Posts about Douglas MacArthur
SS: General Douglas MacArthur may have saved South Korean President Syngman Rhee. Here is how it happened.
At the beginning of 1950, North Korea saw an opportunity for unification with South Korea, but South Korean President Syngman Rhee rejected such offers of a unifying election because he was sure the Communists would be victorious. His government had enacted laws to curtail political descent in South Korea. Freedom of the press was restricted, leftist opponents were arrested and tortured, assassinations were a regular occurrence, and the Rhee government oversaw outright massacres. The fact that fifty-three percent of South Korean police officers had served in the National Police during the Japanese occupation only added to the terror. The situation worsened when a group of South Korean soldiers, sent to engage leftist rebels in an armed conflict, decided instead to turn against their government. They took control of the port city of Yosu and executed some Rhee supporters, but the South Korean army regained control within a week, causing many locals who supported the rebels to flee. Some remained, and government troops killed more than five hundred. Others were beaten and tortured. Syngman Rhee's army, backed by American advisors, killed an estimated six thousand guerrillas between November 1949 and March 1950, jailed thirty thousand suspected Communists, and enrolled 300,000 suspected sympathizers in what was called a "re-education" movement.
Through all this, General MacArthur supported Rhee, proclaiming: “In this hour, as the fortunes of righteousness advance, the triumph is dulled by one of the great tragedies of contemporary history - an artificial barrier has divided your land. This barrier must and will be torn down.” Meanwhile, the U.S. government continued to call for elections to reunite Korea, which Rhee repeatedly postponed, fearing the worst. It was not until Secretary of State Dean Acheson threatened to suspend aid unless elections were held on May 30, 1950, that Rhee relented, which proved to be a disaster. Ninety percent of eligible Koreans voted, resulting in 128 of 210 seats won by independents, while Rhee’s popularity continued to dwindle.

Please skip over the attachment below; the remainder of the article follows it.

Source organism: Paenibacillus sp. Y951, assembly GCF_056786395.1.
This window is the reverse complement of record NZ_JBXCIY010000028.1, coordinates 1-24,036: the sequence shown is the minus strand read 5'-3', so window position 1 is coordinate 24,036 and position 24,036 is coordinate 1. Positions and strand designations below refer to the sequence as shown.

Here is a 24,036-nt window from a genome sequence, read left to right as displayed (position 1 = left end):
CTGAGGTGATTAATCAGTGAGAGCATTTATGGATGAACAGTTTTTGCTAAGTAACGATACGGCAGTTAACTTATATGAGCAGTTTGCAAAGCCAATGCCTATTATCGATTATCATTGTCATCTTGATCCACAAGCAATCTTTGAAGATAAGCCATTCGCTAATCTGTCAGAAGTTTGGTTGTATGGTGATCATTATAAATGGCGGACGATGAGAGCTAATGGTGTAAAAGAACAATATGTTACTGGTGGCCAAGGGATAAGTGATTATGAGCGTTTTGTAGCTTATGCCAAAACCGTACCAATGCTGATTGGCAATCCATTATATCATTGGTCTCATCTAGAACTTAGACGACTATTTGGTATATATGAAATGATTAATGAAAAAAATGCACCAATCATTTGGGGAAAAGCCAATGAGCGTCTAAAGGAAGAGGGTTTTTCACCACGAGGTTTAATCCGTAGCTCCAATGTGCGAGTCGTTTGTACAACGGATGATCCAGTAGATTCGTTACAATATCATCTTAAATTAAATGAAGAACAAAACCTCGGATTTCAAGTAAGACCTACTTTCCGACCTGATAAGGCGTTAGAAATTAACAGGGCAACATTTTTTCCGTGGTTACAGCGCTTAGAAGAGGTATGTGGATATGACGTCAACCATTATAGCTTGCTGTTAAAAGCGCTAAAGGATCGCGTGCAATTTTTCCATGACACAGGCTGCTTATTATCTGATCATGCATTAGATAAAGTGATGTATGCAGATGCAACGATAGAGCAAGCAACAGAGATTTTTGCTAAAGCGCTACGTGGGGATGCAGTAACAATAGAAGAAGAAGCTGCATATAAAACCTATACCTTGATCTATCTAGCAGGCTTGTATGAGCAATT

Rhee was at a point of desperation. His government was floundering; he could not match the military strength of the North, and the opposition he faced internally continued to grow. The U.S. was ambivalent and insisted on elections they knew would be unfavorable for him, demonstrating that the U.S. considered his small nation expendable. But he had one trump card left to play. MacArthur, who had nothing short of disdain for politicians, was on record saying he would help Rhee militarily against North Koran aggression. Then, six days before hostilities began, John Foster Dulles arrived in Korea, fresh from a meeting in Japan with MacArthur. He told the South Koreans they were not alone if the South Koreans continued to play their part, which they did.
Six days later the Korean War began, saving Rhee and keeping Korea from becoming a singular, Communist country.Syngman Rhee and Douglas MacArthur